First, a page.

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Lipid control

How to enable lipid control?

Lowering of LDL-C is one of the main objectives in secondary prevention. Intensive statin treatment and if necessary, combination therapy can reach the treatment goals for most patients. In addition to the drug treatment, the patients should be encouraged to adopt a healthy lifestyle including a diet that improves the lipid profile.



Treatment target

  • The primary treatment target should be LDL-cholesterol (LDL-C). An alternative target is non-HDL-C (Total cholesterol minus HDL-cholesterol). Non-HDL is of special relevance for patients with high triglycerides, where LDL-C may be difficult to estimate.
  • Other lipid measures that affect the risk but are not considered as treatment targets are Triglycerides (TG), HDL and lipoprotein(a) (Lp(a)).
  • In addition, TG >1.7 mmol/L (150 mg/dL), HDL< 1.0 (40 mg/dL) for men 1.2 mmol/L (46 mg/dL) and Lp(a) above 50mg/100ml is associated with increased risk.

Treatment goal

Please visit the webpage Cardioprotective drugs: Statins & more for treatment goal  recommendations.

Intervention strategies

  • Patients in secondary prevention are always at very high risk, and should be intensively treated to reach goals
  • Unless untreated LDL-C is below 1.8 mmol/L, 70 mg/dL, statin treatment in adequate doses should be initiated
  • Life style measures/recommendations should be the basis for treatment.
  • In patients with acute coronary syndrome, intensive statin treatment should be initiated at an early stage, irrespective of LDL-C level
  • If the goals are not reached with highest tolerated dose of potent statin, an add-on therapy with ezetimibe is recommended.

Lifestyle recommendations

Lifestyle changes should include all aspects of healthy living/a healthy lifestyle

  • Diet
    Switch to a healthier diet improves plasma lipid levels
    • Reduce saturated fat, trans-fat and sugar
    • Increase intake of mono- and polyunsaturated fat (oil and fat fish)
    • Increase dietary fibre 
  • Weight
    Obesity or being overweight is associated with several risk factors such as high TG and low HDL.
    • Weight loss reduces TG and increases HDL
  • Exercise/Physical Activity
    Regular exercise and increased physical activity are essential for several aspects of lifestyle recommendation. It may also improve lipid levels.
    • Physical activity reduces TG and increases HDL

Pharmacological treatment

Please visit the webpage Cardioprotective drugs: Statins & more for detailed recommendations

Statin side effects

Please visit the webpage Cardioprotective drugs: Statins & more for information on the Adverse Effects of Statins.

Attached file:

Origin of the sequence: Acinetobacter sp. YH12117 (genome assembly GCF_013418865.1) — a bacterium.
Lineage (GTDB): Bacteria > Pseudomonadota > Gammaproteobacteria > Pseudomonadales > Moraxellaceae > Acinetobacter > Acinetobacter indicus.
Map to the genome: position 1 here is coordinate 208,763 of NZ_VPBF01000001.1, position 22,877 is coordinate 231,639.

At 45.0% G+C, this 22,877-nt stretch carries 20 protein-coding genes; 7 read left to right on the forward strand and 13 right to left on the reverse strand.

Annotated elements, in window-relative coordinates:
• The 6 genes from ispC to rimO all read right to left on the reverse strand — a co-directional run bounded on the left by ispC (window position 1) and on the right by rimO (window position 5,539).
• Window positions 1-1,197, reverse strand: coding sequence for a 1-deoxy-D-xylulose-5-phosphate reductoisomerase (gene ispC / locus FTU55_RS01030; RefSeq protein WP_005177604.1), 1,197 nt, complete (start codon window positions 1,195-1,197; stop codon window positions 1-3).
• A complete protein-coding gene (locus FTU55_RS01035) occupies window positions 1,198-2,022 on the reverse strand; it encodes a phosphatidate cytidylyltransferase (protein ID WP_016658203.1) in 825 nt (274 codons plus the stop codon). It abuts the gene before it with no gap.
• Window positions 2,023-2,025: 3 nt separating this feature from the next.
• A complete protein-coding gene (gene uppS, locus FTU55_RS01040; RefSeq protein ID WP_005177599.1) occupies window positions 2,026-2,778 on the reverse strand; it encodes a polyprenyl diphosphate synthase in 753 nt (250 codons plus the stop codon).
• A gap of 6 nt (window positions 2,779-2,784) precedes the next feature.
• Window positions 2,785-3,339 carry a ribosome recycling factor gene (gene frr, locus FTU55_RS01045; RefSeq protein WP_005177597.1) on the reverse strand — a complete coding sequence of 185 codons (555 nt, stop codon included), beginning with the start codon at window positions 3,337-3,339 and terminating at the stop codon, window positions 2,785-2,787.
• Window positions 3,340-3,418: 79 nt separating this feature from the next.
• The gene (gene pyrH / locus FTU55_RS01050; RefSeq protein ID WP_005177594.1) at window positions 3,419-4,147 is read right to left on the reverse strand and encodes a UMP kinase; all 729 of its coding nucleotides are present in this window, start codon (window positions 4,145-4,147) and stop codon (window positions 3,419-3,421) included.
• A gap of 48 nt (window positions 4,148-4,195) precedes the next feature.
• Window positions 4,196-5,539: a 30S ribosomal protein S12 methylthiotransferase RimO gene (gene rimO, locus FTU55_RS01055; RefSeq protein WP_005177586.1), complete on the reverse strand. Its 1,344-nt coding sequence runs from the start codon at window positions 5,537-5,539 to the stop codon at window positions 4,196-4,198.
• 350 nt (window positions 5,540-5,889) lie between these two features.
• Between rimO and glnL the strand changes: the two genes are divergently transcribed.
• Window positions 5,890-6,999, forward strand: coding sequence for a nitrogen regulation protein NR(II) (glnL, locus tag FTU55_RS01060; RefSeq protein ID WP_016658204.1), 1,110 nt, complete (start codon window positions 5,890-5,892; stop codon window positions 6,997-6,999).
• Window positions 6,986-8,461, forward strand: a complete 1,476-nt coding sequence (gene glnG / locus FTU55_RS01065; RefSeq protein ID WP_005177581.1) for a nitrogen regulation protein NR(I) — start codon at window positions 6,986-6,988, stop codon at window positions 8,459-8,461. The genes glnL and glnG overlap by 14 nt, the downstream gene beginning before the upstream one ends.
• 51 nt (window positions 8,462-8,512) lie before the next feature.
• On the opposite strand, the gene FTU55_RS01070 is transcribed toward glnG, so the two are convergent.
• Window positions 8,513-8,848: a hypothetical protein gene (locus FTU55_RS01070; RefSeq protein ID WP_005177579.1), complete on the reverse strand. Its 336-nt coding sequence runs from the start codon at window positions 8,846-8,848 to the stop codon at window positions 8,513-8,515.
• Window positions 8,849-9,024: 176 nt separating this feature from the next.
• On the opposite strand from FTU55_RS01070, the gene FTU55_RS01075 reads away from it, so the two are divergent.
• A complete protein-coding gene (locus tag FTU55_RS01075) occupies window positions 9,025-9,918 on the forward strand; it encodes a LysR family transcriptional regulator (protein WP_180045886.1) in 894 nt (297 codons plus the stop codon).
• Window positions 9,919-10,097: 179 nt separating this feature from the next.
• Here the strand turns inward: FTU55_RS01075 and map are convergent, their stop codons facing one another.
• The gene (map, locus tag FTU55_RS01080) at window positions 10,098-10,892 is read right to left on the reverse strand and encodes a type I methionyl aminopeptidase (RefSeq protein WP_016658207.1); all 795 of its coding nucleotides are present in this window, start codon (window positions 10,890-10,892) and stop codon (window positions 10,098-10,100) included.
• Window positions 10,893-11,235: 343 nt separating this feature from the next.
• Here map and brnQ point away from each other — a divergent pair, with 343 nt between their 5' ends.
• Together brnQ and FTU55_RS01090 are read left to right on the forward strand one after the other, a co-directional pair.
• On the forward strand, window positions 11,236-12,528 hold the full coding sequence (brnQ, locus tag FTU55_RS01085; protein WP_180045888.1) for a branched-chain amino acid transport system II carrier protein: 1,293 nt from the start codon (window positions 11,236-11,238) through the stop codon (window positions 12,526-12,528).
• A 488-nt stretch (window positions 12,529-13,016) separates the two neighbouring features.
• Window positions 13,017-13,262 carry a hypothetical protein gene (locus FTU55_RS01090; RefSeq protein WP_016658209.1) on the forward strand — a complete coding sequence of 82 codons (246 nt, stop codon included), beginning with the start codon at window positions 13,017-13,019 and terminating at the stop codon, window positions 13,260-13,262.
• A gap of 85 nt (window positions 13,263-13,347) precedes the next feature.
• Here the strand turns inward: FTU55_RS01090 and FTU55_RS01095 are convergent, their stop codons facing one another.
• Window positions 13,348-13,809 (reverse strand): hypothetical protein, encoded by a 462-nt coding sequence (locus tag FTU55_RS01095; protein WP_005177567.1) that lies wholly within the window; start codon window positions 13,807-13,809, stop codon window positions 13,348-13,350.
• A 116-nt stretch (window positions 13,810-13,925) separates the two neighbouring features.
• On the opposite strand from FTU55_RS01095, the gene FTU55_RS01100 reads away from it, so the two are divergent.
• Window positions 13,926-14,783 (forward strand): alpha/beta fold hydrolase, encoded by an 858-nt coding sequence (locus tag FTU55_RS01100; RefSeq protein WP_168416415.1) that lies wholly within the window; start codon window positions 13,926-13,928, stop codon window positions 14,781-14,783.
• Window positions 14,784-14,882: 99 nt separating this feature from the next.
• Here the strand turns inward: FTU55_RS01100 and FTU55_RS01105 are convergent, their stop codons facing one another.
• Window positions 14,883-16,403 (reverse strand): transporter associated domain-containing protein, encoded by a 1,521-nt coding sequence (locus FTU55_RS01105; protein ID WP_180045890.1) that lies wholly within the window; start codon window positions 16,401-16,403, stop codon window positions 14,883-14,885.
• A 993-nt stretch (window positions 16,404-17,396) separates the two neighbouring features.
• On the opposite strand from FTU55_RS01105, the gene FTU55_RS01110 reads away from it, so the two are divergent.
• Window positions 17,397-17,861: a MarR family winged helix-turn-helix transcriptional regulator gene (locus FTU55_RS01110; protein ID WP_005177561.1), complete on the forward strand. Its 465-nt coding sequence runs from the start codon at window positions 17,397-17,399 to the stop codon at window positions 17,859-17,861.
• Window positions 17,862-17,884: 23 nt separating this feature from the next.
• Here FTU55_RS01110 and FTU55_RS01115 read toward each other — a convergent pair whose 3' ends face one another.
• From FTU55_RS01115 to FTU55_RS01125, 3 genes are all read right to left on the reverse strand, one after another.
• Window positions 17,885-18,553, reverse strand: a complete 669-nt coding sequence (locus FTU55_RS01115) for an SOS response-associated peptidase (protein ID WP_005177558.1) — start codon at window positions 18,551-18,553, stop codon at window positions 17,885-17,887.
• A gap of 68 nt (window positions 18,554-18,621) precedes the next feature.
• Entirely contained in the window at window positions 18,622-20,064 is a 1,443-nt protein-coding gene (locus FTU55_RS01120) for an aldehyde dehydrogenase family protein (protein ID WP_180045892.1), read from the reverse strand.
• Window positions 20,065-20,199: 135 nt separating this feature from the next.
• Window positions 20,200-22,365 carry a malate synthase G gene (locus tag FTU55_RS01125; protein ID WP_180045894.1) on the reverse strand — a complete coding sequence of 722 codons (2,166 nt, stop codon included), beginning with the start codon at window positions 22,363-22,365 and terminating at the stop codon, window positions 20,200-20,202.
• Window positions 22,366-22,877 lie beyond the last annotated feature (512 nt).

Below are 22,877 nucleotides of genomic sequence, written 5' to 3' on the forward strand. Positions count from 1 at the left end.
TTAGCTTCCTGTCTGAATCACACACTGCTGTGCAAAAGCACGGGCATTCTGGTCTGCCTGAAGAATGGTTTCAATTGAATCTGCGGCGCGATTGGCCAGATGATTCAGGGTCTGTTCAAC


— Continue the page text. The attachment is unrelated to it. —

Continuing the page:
How to handle Statin side effects

  • Stop statin treatment, and record symptoms then start treatment again and record symptoms
  • Try another statin
  • Lower the dose, and try high potency statin once or twice a week
  • Give the highest tolerated dose combined with ezetimibe
  • If no statin is tolerated, suggest ezetimibe, consider the combination with bile acid sequester
  • Consider PCSK9 inhibitor if available

FLOW CHART: dyslipidaemia treatment strategy (1) 

dyslipidaemi--treatment-strategy.png

References


Reiner Z, Wiklund O, Betteridge J. Chapter 15 Lipids. In: Gielen S, De Backer G, Piepoli MF, Wood D, editors. The ESC Textbook of Preventive Cardiology. 2nd ed. United Kingdom: Oxford University Press, 2016.

Piepoli MF, Hoes AW, Agewall S, et al. 2016 European Guidelines on cardiovascular disease prevention in clinical practice The Sixth Joint Task Force of the European Society of Cardiology and Other Societies on Cardiovascular Disease Prevention in Clinical Practice (constituted by representatives of 10 societies and by invited experts). Eur Heart J 2016; 37: 2315–2381.

Catapano AL, Graham I, De Backer G, et al. 2016 ESC/EAS Guidelines for the Management of Dyslipidaemias The Task Force for the Management of Dyslipidaemias of the European Society of Cardiology (ESC) and European Atherosclerosis Society (EAS). Eur Heart J 2016; 37: 2999-3058.

The content of this article reflects the personal opinion of the author/s and is not necessarily the official position of the European Society of Cardiology.

The ESC Prevention of Cardiovascular Disease programme is supported by AMGEN, AstraZeneca, Ferrer, and Sanofi and Regeneron in the form of educational grants.

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